Are bug wing-inspired antimicrobial implants coming?

2020 08 06 16 25 2258 Fly 400

Medical technology company Anisop and the University of South Australia (UniSA) plan to use nanoengineering concepts to develop new antimicrobial dental implants that mimic the surface of insect wings resistant to infection.

The goal with the implants is to protect patients from surgical component-based infections. The implants will be developed using nature-based research that has focused on the surfaces of plant and animal species that are resistant to microbial infections due to their unique structure at the nanoscale.

"This kind of nanotechnology opens up important new ways of preventing infections before they become a serious or potentially life-threatening problem," Krasi Vasilev, PhD, a lead UniSA researcher, said in a press release issued by the school.

Fighting without antibiotics

Antibiotic resistance and the way infections can reduce the success of devices such as dental and orthopedic implants led researchers to look to nature for a solution. This is how they ended up focusing their research on imitating structures found on insects' wings. These structures contain billions of nanopillars that stand in the way of bacterial colonization.

"The structure mechanically kills the same broad range of bacteria known to cause orthopedic and dental implant infections, which can lead to the failure of the procedure," Vasilev said.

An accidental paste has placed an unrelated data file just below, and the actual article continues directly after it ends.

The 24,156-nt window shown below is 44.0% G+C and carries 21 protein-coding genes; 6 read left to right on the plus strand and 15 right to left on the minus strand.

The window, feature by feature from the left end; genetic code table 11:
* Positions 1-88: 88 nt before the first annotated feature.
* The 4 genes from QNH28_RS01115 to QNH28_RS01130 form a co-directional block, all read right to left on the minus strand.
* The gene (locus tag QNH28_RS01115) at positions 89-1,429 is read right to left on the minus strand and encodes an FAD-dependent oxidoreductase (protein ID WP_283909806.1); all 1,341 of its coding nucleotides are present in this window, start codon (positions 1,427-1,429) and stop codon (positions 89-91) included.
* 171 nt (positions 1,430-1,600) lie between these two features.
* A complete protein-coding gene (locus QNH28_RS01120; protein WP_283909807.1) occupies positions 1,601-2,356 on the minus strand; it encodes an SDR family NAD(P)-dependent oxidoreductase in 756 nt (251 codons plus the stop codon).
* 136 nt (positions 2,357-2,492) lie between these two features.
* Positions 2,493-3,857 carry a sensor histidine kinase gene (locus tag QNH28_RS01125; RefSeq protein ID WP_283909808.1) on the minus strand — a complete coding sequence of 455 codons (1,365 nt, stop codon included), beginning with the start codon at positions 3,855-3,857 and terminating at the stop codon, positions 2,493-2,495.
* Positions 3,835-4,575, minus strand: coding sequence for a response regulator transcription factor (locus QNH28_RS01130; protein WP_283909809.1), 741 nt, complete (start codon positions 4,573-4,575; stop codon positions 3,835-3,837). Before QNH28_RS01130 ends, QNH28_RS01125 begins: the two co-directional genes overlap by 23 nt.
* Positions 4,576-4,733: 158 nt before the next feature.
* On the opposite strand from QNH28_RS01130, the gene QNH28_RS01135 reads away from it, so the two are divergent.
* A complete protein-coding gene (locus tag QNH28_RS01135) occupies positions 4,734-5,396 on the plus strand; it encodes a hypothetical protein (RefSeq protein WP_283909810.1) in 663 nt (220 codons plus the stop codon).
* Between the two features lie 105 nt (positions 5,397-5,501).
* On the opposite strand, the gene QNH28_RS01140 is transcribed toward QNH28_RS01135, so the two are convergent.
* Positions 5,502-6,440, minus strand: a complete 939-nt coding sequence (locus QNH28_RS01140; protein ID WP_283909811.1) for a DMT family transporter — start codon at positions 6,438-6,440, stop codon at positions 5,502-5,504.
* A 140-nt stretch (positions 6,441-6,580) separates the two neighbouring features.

The research relies on nanomechanics to protect against bacteria, instead of adding to potential antibiotic resistance by drawing from a dwindling pool of antibiotics to fight infection, Vasilev noted.

There are also the potential dollars that could be saved. Patients could save millions globally if they do not need to have repeat procedures, some of which have a failure rate of between 5% and 10%, according to researchers.

Proof and patents

Now that the proof-of-concept research for the project has been completed and the collaboration has obtained patents in Australia and the European Union, the goal is to show the safety and effectiveness of the nanoengineered surfaces for implants, bringing them closer to patient use.

Infection prevention is the most important unmet need for medical devices such as dental implants, said Dan Barker, MD, Anisop's chief medical and technology officer.

This novel surface treatment for titanium implants is "transformational, safe, and effective," Dr. Barker said.

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